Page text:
Archive

ShareThis Page
Do you hear what I hear? Yup — fajitas | TribLIVE.com
Food & Drink

Do you hear what I hear? Yup — fajitas

572726veggies353f5e82079f11e985b641c0fe0c5b8f
Goran Kosanovic
Poblano, Sweet Potato and Mushroom Fajitas

In my Texas upbringing, fajitas were a restaurant thing, not a home-cooking thing. They came out sizzling on cast iron — strips of grilled steak, along with onions and peppers, that we would wrap in flour tortillas with salsa, and maybe cheese, guacamole and/or sour cream, too.

The word “fajitas,” in fact, refers to that steak; it’s a diminutive form of the Spanish word for “belt,” referring to the cut (flank) originally used to prepare the dish. But it long ago became generalized to apply to any version of the dish, most popularly with chicken but also shrimp and even vegetables.

The latter are often mushrooms, with perhaps onions and bell peppers in the background. But the version I made from Jen Hansard’s “Simple Green Meals” (Rodale, 2018) includes sweet potato and poblano chile peppers as partners. It’s a great combination, with the sweet potato adding starchy heft, the poblanos a little vegetal spice and the portobellos their characteristic meaty earthiness. Toss all three in lime juice, oil and spices, roast in a hot oven and try to resist the aroma that will soon fill your kitchen. Distract yourself by making a little spicy avocado crema to go on top.

Try to resist the noise, too. When you pull out the sheet pan, everything is sizzling. Have tortillas ready, please.

Poblano, Sweet Potato and Mushroom Fajitas

Servings: 3 to 6

The spicy avocado crema takes it over the top, but if you’re short on time, substitute fresh avocado slices and dollops of your favorite sour cream.

Adapted from “Simple Green Meals,” by Jen Hansard (Rodale, 2018).

For the fajitas

2 tablespoons fresh lime juice

2 tablespoons extra-virgin olive oil

1 tablespoon chili powder (may substitute 1 teaspoon each ground ancho chile, ground cumin and Spanish smoked paprika)

1 teaspoon kosher salt, or more as needed

1 small sweet potato
(8 ounces), scrubbed well and then cut lengthwise into 1 2 -inch-wide strips

4 poblano chile peppers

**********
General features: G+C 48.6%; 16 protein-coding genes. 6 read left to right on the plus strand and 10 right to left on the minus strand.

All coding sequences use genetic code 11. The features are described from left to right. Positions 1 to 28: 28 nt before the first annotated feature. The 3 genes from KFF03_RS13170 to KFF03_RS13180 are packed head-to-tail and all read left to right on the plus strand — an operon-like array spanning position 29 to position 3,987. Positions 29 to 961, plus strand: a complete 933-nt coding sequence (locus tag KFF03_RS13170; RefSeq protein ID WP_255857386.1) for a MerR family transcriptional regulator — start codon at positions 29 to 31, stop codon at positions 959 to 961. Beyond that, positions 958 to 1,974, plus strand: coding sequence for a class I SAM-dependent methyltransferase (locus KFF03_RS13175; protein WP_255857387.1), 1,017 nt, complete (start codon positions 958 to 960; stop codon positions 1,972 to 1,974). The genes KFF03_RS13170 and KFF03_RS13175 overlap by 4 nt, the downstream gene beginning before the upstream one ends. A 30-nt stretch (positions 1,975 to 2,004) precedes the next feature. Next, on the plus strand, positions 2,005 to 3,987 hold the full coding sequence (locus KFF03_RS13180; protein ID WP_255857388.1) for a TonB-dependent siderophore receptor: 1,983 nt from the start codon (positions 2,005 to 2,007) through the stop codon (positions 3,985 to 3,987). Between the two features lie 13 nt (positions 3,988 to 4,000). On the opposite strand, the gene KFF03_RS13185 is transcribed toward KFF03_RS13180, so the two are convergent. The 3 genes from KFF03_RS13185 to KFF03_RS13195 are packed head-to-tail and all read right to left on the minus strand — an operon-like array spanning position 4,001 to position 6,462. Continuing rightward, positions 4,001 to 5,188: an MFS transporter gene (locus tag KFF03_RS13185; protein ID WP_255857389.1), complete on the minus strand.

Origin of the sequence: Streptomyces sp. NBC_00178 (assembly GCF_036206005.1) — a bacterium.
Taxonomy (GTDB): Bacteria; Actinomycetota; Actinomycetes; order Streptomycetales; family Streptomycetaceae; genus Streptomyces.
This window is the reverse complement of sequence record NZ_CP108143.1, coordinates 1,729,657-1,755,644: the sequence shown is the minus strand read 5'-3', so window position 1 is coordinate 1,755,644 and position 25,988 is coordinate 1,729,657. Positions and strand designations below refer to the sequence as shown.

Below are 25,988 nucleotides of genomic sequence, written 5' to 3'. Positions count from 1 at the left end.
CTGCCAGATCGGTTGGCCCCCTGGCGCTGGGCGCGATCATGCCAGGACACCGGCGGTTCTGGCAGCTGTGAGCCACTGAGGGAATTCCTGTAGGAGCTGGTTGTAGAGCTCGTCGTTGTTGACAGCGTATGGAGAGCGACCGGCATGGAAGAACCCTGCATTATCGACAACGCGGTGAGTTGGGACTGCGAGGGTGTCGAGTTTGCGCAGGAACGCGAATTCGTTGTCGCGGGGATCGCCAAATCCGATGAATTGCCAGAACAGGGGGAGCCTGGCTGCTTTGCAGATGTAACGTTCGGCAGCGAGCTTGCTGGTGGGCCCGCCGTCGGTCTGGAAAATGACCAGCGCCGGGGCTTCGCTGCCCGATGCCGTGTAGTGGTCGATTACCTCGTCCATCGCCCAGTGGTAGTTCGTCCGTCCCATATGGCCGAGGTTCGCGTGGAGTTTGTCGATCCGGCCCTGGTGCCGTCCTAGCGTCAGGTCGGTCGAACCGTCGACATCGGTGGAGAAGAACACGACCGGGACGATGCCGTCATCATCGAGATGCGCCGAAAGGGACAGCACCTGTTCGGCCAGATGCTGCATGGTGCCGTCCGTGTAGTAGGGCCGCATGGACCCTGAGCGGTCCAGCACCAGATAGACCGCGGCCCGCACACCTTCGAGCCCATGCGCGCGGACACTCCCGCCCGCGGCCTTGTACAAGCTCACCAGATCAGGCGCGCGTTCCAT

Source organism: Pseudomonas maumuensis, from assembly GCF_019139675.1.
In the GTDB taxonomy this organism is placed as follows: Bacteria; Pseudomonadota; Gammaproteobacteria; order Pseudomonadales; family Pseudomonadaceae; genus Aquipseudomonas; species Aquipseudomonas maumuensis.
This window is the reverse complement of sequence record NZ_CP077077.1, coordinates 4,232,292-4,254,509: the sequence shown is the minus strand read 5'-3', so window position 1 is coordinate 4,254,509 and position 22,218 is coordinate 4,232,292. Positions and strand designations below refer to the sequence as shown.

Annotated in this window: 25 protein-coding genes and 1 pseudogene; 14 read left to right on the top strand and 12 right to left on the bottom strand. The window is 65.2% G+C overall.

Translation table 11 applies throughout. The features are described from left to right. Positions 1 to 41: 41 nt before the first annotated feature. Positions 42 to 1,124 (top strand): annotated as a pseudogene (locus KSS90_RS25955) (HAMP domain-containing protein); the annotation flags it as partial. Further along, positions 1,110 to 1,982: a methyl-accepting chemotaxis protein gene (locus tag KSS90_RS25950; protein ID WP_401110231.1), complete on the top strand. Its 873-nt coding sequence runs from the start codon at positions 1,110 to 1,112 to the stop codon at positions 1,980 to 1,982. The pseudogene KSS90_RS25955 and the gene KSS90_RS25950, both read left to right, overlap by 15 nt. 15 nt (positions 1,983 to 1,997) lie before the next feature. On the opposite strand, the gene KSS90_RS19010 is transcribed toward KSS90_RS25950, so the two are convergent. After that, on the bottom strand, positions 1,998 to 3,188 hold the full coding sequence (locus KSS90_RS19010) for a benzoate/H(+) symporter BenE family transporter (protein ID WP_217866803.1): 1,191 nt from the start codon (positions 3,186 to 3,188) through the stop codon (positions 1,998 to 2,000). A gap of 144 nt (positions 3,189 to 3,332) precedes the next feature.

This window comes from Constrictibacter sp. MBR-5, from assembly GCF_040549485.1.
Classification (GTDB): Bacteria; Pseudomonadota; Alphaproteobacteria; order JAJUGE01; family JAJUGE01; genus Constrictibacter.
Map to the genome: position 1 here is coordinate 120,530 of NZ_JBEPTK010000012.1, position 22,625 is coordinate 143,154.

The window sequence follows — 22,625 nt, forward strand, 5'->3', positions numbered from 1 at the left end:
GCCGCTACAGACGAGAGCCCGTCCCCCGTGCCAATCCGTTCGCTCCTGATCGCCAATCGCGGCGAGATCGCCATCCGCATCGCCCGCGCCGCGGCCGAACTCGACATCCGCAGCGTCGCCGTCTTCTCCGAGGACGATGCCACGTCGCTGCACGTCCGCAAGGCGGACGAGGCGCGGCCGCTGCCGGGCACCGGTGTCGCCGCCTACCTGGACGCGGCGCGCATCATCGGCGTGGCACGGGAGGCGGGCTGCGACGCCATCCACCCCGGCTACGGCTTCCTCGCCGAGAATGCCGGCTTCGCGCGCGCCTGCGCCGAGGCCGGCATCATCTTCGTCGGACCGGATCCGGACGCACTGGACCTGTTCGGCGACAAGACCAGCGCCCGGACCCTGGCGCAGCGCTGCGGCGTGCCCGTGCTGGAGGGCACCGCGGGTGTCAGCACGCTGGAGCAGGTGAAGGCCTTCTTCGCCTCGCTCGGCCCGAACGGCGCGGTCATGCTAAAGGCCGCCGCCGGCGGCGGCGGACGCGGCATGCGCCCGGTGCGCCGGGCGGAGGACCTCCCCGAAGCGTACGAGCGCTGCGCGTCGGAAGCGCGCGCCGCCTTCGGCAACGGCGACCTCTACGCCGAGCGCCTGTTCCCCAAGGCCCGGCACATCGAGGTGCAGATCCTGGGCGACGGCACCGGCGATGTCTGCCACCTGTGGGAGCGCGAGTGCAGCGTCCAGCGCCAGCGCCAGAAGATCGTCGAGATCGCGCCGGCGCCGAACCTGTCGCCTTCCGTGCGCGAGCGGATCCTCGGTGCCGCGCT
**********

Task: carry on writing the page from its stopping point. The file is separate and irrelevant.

(1 pound), stemmed, seeded
and cut lengthwise into 1 2 -inch-wide strips

1 yellow onion, thinly sliced

2 portobello mushroom caps (6 to 8 ounces total), cut into 1 2 -inch-wide strips

Six 8-inch-wide flour tortillas

1 2 cup packed cilantro, chopped

Lime wedges, for serving

For the crema

Flesh of 1 ripe avocado

1 4 cup canned coconut milk (full-fat or low-fat)

2 tablespoons fresh lime juice

1 2 serrano chile pepper, seeds and ribs removed

1 4 cup packed cilantro

1 4 teaspoon kosher salt

For the fajitas: Place a large rimmed baking sheet on the middle rack in the oven; preheat to 450 degrees.

Whisk together the lime juice, oil, chili powder and salt in mixing bowl. Add the sweet potato, poblanos, onion and mushrooms, tossing until evenly coated.

Carefully remove the baking sheet from the oven. Working quickly so the pan stays hot, arrange the vegetables on it in an even layer. Roast until the sweet potato is tender and the other vegetables are deeply browned on the edges, 15 to 20 minutes. Taste, and add more salt, as needed.

During the last few minutes of roasting, wrap the stack of flour tortillas in aluminum foil and place in the oven (on a lower or upper rack) to warm them.

While the vegetables are roasting, make the crema: Combine the avocado, coconut milk, lime juice, serrano, cilantro and salt in a food processor and puree until smooth.

Fill the warmed tortillas with the roasted vegetable mixture. Add dollops of the crema and some cilantro to each portion. Serve with the lime wedges.

Nutrition per serving (based on 6, using full-fat coconut milk):
300 calories, 6 g protein,
40 g carbohydrates, 14 g fat,
4 g saturated fat, 0 mg cholesterol, 630 mg sodium, 5 g dietary fiber,
5 g sugar

Joe Yonan is a writer for The Washington Post.

TribLIVE commenting policy

You are solely responsible for your comments and by using TribLive.com you agree to our Terms of Service.

We moderate comments. Our goal is to provide substantive commentary for a general readership. By screening submissions, we provide a space where readers can share intelligent and informed commentary that enhances the quality of our news and information.

While most comments will be posted if they are on-topic and not abusive, moderating decisions are subjective. We will make them as carefully and consistently as we can. Because of the volume of reader comments, we cannot review individual moderation decisions with readers.

We value thoughtful comments representing a range of views that make their point quickly and politely. We make an effort to protect discussions from repeated comments either by the same reader or different readers

We follow the same standards for taste as the daily newspaper. A few things we won't tolerate: personal attacks, obscenity, vulgarity, profanity (including expletives and letters followed by dashes), commercial promotion, impersonations, incoherence, proselytizing and SHOUTING. Don't include URLs to Web sites.

We do not edit comments. They are either approved or deleted. We reserve the right to edit a comment that is quoted or excerpted in an article. In this case, we may fix spelling and punctuation.

We welcome strong opinions and criticism of our work, but we don't want comments to become bogged down with discussions of our policies and we will moderate accordingly.

We appreciate it when readers and people quoted in articles or blog posts point out errors of fact or emphasis and will investigate all assertions. But these suggestions should be sent via e-mail. To avoid distracting other readers, we won't publish comments that suggest a correction. Instead, corrections will be made in a blog post or in an article.